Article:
The genus Aplanochytrium is part of the class Labyrinthulomycetes. It is a sister genus of Labyrinthula and thraustochytrids. The major characteristic of all three genera is the production of an extension of the plasma membrane and the ectoplasm called the ectoplasmic net, but its use is different in each genera. Aplanochytrium cells are not embedded in the ectoplasmic net but can move by gliding on the ectoplasmic threads.
Cells of the genus Aplanochytrium multiply by forming aplanospores in a spherical sporangium. The spores are then released and they move away by crawling along their own ectoplasmic thread. The aplanospores are non-flagellated asexual spores.
Aplanochytrium is found exclusively in marine environments and lives on diverse host organisms. The symbiosis between Aplanochytrium cells and the host organism can be of various origins, like commensal or parasite.
The genus Aplanochytrium was identified as a member of the Labyrinthulomycetes because of the formation of non-flagellated and thus non-motile spores, which Bahnweg & Sparrow named "aplanospores". These specific spores formed the base of the name of the genus.
History of knowledgeEdit
The genus Aplanochytrium was first described in 1972 by Bahnweg. First included in the order thraustochytrids, Aplanochytrium is now considered a sister group of the traustochytrids and Labyrinthula. The previous name of Aplanochytrium was Labyrinthuloides. Some species now considered part of Aplanochytrium were first classified in other groups, typically Labyrinthula and thraustochytrids and only reassigned later on into Aplanochytrium. An example is Aplanochytrium yorkensis, which was first considered as Labyrinthula and one year later reclassified into the genera Aplanochytrium.
Habitat and ecologyEdit
Aplanochytrium is exclusively marine and their isolates have been found in water samples, sediments, detritus, oyster mantle, gastropods and seagrasses. They can either be free-living in water or as symbiont in host organisms, where some species act as parasitic symbiont.
Description of the organismEdit
Morphology and anatomyEdit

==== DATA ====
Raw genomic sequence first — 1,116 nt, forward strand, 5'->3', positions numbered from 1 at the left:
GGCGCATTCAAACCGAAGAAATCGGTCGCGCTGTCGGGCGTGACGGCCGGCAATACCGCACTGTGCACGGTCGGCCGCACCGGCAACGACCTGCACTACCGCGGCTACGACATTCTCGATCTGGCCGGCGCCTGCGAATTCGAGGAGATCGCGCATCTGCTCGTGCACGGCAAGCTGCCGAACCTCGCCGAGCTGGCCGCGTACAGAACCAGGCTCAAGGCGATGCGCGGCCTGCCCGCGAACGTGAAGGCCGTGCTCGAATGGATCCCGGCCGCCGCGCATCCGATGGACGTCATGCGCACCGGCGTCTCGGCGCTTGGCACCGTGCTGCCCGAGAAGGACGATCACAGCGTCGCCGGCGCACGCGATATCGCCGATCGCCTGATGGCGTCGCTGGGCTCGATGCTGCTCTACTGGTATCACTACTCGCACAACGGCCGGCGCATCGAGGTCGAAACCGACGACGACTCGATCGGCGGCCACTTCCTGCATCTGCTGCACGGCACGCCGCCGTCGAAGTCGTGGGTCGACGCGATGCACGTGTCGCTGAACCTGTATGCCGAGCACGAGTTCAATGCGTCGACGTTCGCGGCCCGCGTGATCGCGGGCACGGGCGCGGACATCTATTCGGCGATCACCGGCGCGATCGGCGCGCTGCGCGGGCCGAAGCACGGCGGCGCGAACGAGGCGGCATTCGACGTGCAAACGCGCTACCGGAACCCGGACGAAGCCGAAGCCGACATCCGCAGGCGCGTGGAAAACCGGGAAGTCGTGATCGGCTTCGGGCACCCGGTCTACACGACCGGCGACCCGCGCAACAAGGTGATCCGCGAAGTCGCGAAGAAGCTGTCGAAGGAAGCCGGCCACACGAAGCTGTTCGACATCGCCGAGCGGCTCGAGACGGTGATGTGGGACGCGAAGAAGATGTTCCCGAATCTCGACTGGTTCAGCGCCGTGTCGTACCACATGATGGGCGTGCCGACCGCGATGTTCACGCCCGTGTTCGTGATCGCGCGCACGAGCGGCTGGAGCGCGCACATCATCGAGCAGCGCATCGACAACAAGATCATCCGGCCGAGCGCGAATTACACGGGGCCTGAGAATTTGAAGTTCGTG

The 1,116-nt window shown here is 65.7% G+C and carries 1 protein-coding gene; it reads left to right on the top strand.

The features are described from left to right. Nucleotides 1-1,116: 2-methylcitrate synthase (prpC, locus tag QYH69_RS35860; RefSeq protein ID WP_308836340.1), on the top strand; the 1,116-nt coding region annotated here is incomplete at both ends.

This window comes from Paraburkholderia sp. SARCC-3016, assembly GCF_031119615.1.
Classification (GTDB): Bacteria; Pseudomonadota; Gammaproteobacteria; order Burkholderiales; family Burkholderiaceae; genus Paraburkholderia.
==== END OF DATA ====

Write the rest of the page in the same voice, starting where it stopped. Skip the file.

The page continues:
The general shape of Aplanochytrium cells can be spherical to ovoid and their morphology is characterized by a single nucleus with a prominent nucleolus, numerous tubular mitochondria, a Golgi body and the presence of electron-dense regions at the periphery of the cell known as bothrosomes.
Cells belonging to the genus Aplanochytrium have an average length of 2.4-5 γm. The cell wall surrounding each cell is formed by multiple layers of circular scales mostly composed of fructose, similar to the one in Labyrinthula. They do use photosynthesis as energy source and thus they often have a white or cream colour.
A feature characteristic of Aplanochytrium is the production of the ectoplasmic net. The ectoplasmic net is an extension of the ectoplasm and limited by a plasma membrane and forming long threads. It is secreted and attached to the cell by bothrosomes, which are specialized organelles blocking the leaking of the organelles from the cell into the ectoplasmic net. The cells are not surrounded by the ectoplasmic net, unlike the Labyrinthula cells. The binding of the cells to the net allows a slow gliding movement of the cell along the threads.
Different types of morphology of the colonies have been seen. On one side, colonies producing broad rays of continuous band of cells and on the other side, patches of cells spreading from the edge of the colony outwards.
Organisms of different species do not move the same way. Some of them move slowly in a continuous movement, whereas other organisms like Aplanochytrium saliens move through intermittent quick advances. This locomotary style is slow, with a quick jump of 1-6 γm once a minute. Most of the cells leave slime trails behind them, which are passive marks of their passage, when they are gliding on the ectoplasmic net.
No sexual reproduction cells or structures have been identified yet, but the asexual reproduction cycle is well understood. Aplanochytrium multiply through spores produced by binary fission and held within the parent wall to form a spherical colorless sporangium. These daughter cells are called aplanospores and are not flagellated. Ten to fifty of these spores are released either due the complete disintegration of the cell wall or through the production of tears at one or two points in the cell wall, through which the spores can leave the sporangium. The latter method of release enables the maintenance of an intact cell wall, which does not need to be synthesized de novo after each division. Once released, the aplanospores move away by gliding on their individual developed ectoplasmic net.
List of speciesEdit
|Aplanochytrium minuta ||Watson & Raper||1957|
|Aplanochytrium kerguenlensis ||Bahnweg & Sparrow||1972|
|Aplanochytrium yorkensis ||Perkins||1973|
|Aplanochytrium saliens ||Quick||1974|
|Aplanochytrium schizochytrops ||Quick||1974|
|Aplanochytrium thais ||Cox & Mackin||1974|
|Aplanochytrium haliotidis ||Bower||1987|
|Aplanochytrium stocchionoi ||Moro||2003|
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